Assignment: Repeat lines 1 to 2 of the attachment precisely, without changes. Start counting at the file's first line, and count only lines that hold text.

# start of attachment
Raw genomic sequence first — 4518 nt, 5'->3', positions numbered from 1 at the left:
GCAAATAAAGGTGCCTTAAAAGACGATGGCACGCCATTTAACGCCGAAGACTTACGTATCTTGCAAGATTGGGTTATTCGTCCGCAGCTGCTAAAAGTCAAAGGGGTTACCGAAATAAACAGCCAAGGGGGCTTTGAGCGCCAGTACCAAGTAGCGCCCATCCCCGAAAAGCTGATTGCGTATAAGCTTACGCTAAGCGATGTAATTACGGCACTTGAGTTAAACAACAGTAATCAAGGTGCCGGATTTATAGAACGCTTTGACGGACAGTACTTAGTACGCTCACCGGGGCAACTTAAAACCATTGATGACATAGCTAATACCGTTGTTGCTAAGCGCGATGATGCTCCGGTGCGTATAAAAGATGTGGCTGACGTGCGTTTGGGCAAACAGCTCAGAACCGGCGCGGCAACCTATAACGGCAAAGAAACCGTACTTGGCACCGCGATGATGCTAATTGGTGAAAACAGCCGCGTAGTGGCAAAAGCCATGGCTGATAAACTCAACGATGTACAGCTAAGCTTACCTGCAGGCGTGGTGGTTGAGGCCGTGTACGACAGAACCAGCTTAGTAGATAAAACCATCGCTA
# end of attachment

Raw genomic sequence first — 4518 nt, 5'->3', positions numbered from 1 at the left:
GCAAATAAAGGTGCCTTAAAAGACGATGGCACGCCATTTAACGCCGAAGACTTACGTATCTTGCAAGATTGGGTTATTCGTCCGCAGCTGCTAAAAGTCAAAGGGGTTACCGAAATAAACAGCCAAGGGGGCTTTGAGCGCCAGTACCAAGTAGCGCCCATCCCCGAAAAGCTGATTGCGTATAAGCTTACGCTAAGCGATGTAATTACGGCACTTGAGTTAAACAACAGTAATCAAGGTGCCGGATTTATAGAACGCTTTGACGGACAGTACTTAGTACGCTCACCGGGGCAACTTAAAACCATTGATGACATAGCTAATACCGTTGTTGCTAAGCGCGATGATGCTCCGGTGCGTATAAAAGATGTGGCTGACGTGCGTTTGGGCAAACAGCTCAGAACCGGCGCGGCAACCTATAACGGCAAAGAAACCGTACTTGGCACCGCGATGATGCTAATTGGTGAAAACAGCCGCGTAGTGGCAAAAGCCATGGCTGATAAACTCAACGATGTACAGCTAAGCTTACCTGCAGGCGTGGTGGTTGAGGCCGTGTACGACAGAACCAGCTTAGTAGATAAAACCATCGCTA